Spring 2022 - EASC 305 D100

Quantitative Methods for the Earth Sciences (3)

Class Number: 1324

Delivery Method: In Person


  • Course Times + Location:

    Th 10:30 AM – 12:20 PM
    BLU 11911, Burnaby

  • Instructor:

    Glyn Williams-Jones
    1 778 782-3306
    Office: TASC 1 Room 7205
  • Prerequisites:

    EASC 101; MATH 152, PHYS 121 or 126 or 102 or 141, and STAT 201 or 270 (all with a grade of C- or better), and six units in any 200 division or higher EASC courses.



Implementation of mathematical methods and numerical techniques for problem solving in the Earth Sciences. Examples and lab assignments will use Excel spreadsheets and/or Matlab computer programming/display software. Concepts covered include quantitative techniques for field data and error analysis in the geosciences, basic computer programming concepts and numerical modeling of Earth processes. Quantitative.


In the Earth sciences, we deal with a variety of data acquired by geological mapping, geochemical analysis, and geophysical surveys. Although such data may be quite different, they can have certain common characteristics; for example, some types of data are recorded as a function of time or geographic location. Consequently, there are certain standard approaches to representing such data, understanding their significance, and analyzing errors. Students will learn how data can be organized and gain practical experience with some basic techniques that will enable them to develop computer codes for data analysis. Simple analysis can sometimes be carried out using Excel spreadsheets, but many problems will require the use of Python programming language. Geospatial analysis and 3D modelling of various data sets will involve the use of ArcGIS and Leapfrog Geo, respectively. Lectures will provide the background to the various methods, with the computer-based lab assignments being used to teach practical programming and field data analysis and modelling.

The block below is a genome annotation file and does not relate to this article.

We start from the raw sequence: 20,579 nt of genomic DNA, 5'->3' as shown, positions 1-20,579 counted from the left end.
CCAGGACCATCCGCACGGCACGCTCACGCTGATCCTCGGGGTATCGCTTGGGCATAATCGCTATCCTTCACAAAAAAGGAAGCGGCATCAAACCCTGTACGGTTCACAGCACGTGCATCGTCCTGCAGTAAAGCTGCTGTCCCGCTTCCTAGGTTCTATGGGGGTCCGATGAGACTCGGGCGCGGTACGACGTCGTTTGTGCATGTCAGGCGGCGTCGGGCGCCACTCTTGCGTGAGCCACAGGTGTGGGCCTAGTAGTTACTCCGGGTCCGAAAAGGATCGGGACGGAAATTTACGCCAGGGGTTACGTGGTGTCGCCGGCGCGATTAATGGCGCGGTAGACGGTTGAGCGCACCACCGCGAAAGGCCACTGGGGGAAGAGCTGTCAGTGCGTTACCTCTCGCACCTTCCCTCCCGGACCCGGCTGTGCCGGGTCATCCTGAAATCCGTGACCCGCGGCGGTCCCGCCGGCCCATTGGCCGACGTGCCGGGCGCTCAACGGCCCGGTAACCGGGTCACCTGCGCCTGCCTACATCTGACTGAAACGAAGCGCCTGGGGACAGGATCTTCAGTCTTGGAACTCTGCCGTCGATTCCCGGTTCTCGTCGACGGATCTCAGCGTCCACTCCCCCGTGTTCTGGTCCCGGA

Provisional course topics:

  • Matrices and data organization
  • Univariate/bivariate statistics, tests of statistical significance
  • Principal component analysis
  • Analysis of spatial data: interpolation, variograms and kriging
  • Introductory computing with Python
  • Introductory GIS and 3D modelling


  • Laboratory Exercises 20%
  • Integrated GIS & 3D modelling Term project 35%
  • Midterm exam 15%
  • Final exam (cumulative) 30%


Python, Leapfrog and ArcGIS software will be available in the computer lab.



Davis, J.C., 2003, Statistics and Data Analysis in Geology, 3rd Edition, Wiley, 656 pp.,
ISBN: 978-0-471-17275-8

Registrar Notes:


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Teaching at SFU in spring 2022 will involve primarily in-person instruction, with safety plans in place.  Some courses will still be offered through remote methods, and if so, this will be clearly identified in the schedule of classes.  You will also know at enrollment whether remote course components will be “live” (synchronous) or at your own pace (asynchronous).

Enrolling in a course acknowledges that you are able to attend in whatever format is required.  You should not enroll in a course that is in-person if you are not able to return to campus, and should be aware that remote study may entail different modes of learning, interaction with your instructor, and ways of getting feedback on your work than may be the case for in-person classes.

Students with hidden or visible disabilities who may need class or exam accommodations, including in the context of remote learning, are advised to register with the SFU Centre for Accessible Learning (caladmin@sfu.ca or 778-782-3112) as early as possible in order to prepare for the spring 2022 term.